SAP sets its sights on the IoT with new Cloud services

Siemens will use the Hana-based technology to build its own IoT platform

Targeting the 25 billion or so devices expected to be connected to the Internet by 2020, SAP has announced a new suite of Cloud services designed specifically for the so-called Internet of Things.

Unveiled at Sapphire Now, the company's annual user conference, the SAP Hana Cloud Platform for IoT is designed to enable businesses to connect any sensor or device to any app or business process in their company and business network. Device management, IoT messaging and IoT application enablement are all part of the new offering, including data modeling.

Existing IoT applications such as SAP Connected Assets, Connected Logistics and Predictive Maintenance and Service will all leverage the new platform as well.

"The concept of tracking devices is not new, but chips and sensors are getting cheaper and now there's big data," said Michael Lynch, SAP's vice president of marketing for IoT.

At the same time, "nobody is buying IoT -- there is no 'IoT app,'" Lynch said. "IoT is just a technology that allows you to optimize business processes."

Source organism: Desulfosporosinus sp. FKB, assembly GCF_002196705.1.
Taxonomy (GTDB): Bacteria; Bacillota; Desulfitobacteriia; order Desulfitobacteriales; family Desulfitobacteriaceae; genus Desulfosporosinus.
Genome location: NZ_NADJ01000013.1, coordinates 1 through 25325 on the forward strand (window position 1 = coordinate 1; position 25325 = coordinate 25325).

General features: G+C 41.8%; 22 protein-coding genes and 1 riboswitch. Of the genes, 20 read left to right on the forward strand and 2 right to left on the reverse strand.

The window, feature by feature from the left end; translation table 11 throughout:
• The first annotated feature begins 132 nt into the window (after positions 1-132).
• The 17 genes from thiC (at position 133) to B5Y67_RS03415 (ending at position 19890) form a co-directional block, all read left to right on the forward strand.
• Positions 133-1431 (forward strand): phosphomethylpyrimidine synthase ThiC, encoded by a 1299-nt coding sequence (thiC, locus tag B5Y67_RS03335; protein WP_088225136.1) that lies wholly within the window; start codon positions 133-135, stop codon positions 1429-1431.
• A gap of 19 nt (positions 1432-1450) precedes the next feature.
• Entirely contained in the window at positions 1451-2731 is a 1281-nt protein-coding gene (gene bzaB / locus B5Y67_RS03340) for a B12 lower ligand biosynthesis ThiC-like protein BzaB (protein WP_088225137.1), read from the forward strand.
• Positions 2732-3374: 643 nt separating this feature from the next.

With the new IoT-focused services, "anyone can connect anything to our platform and to any of our business processes," he added.

A company with a vending machine in a remote location, for instance, can choose embeddable applications from the new suite to tie that device to Hana and keep track of its sales and workings from afar, noted Irfan Khan, CTO for SAP's global customer operations.

Users can also tap SAP's business networks, Lynch added, allowing them to make sure they're getting the cheapest part, for example.

"It's the entire thread," Lynch said. "It's not, 'I've got a thing connected.'"

Siemens will be using SAP's new IoT offering as the basis for its own Siemens Cloud for Industry, the two companies announced. SAP and Intel, meanwhile, have formed an IoT partnership as well with a focus on simplifying, securing and scaling the IoT for the enterprise.

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Katherine Noyes

IDG News Service
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